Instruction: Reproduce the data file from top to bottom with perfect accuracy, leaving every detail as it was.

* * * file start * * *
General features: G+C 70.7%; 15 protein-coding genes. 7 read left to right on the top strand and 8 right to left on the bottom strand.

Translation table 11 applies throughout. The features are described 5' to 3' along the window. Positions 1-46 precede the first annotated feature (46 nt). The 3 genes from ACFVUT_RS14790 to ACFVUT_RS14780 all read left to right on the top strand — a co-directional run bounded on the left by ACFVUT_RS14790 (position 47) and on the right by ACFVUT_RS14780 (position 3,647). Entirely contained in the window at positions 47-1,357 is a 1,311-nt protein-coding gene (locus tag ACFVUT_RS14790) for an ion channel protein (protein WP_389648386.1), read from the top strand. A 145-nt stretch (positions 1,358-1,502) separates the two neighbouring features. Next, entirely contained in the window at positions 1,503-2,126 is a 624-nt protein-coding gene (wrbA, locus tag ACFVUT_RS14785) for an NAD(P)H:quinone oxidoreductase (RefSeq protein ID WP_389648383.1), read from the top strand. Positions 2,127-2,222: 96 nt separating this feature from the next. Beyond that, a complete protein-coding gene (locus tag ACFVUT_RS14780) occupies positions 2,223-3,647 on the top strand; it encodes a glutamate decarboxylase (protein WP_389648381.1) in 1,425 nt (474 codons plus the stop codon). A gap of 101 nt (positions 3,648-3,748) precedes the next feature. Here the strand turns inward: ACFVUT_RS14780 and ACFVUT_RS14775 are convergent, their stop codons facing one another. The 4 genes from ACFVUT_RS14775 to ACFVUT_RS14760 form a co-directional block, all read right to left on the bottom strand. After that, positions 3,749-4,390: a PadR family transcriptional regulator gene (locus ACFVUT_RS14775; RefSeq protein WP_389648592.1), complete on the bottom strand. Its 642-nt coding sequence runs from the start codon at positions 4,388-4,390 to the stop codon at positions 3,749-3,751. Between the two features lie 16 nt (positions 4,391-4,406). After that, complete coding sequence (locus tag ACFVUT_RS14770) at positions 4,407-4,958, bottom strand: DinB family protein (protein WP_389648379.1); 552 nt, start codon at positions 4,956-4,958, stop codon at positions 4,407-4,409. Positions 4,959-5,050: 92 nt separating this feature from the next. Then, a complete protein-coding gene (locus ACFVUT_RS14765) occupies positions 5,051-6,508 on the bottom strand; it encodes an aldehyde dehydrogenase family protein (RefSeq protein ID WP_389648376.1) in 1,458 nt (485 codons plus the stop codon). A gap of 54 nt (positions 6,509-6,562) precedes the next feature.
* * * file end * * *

General features: G+C 70.7%; 15 protein-coding genes. 7 read left to right on the top strand and 8 right to left on the bottom strand.

Translation table 11 applies throughout. The features are described 5' to 3' along the window. Positions 1-46 precede the first annotated feature (46 nt). The 3 genes from ACFVUT_RS14790 to ACFVUT_RS14780 all read left to right on the top strand — a co-directional run bounded on the left by ACFVUT_RS14790 (position 47) and on the right by ACFVUT_RS14780 (position 3,647). Entirely contained in the window at positions 47-1,357 is a 1,311-nt protein-coding gene (locus tag ACFVUT_RS14790) for an ion channel protein (protein WP_389648386.1), read from the top strand. A 145-nt stretch (positions 1,358-1,502) separates the two neighbouring features. Next, entirely contained in the window at positions 1,503-2,126 is a 624-nt protein-coding gene (wrbA, locus tag ACFVUT_RS14785) for an NAD(P)H:quinone oxidoreductase (RefSeq protein ID WP_389648383.1), read from the top strand. Positions 2,127-2,222: 96 nt separating this feature from the next. Beyond that, a complete protein-coding gene (locus tag ACFVUT_RS14780) occupies positions 2,223-3,647 on the top strand; it encodes a glutamate decarboxylase (protein WP_389648381.1) in 1,425 nt (474 codons plus the stop codon). A gap of 101 nt (positions 3,648-3,748) precedes the next feature. Here the strand turns inward: ACFVUT_RS14780 and ACFVUT_RS14775 are convergent, their stop codons facing one another. The 4 genes from ACFVUT_RS14775 to ACFVUT_RS14760 form a co-directional block, all read right to left on the bottom strand. After that, positions 3,749-4,390: a PadR family transcriptional regulator gene (locus ACFVUT_RS14775; RefSeq protein WP_389648592.1), complete on the bottom strand. Its 642-nt coding sequence runs from the start codon at positions 4,388-4,390 to the stop codon at positions 3,749-3,751. Between the two features lie 16 nt (positions 4,391-4,406). After that, complete coding sequence (locus tag ACFVUT_RS14770) at positions 4,407-4,958, bottom strand: DinB family protein (protein WP_389648379.1); 552 nt, start codon at positions 4,956-4,958, stop codon at positions 4,407-4,409. Positions 4,959-5,050: 92 nt separating this feature from the next. Then, a complete protein-coding gene (locus ACFVUT_RS14765) occupies positions 5,051-6,508 on the bottom strand; it encodes an aldehyde dehydrogenase family protein (RefSeq protein ID WP_389648376.1) in 1,458 nt (485 codons plus the stop codon). A gap of 54 nt (positions 6,509-6,562) precedes the next feature.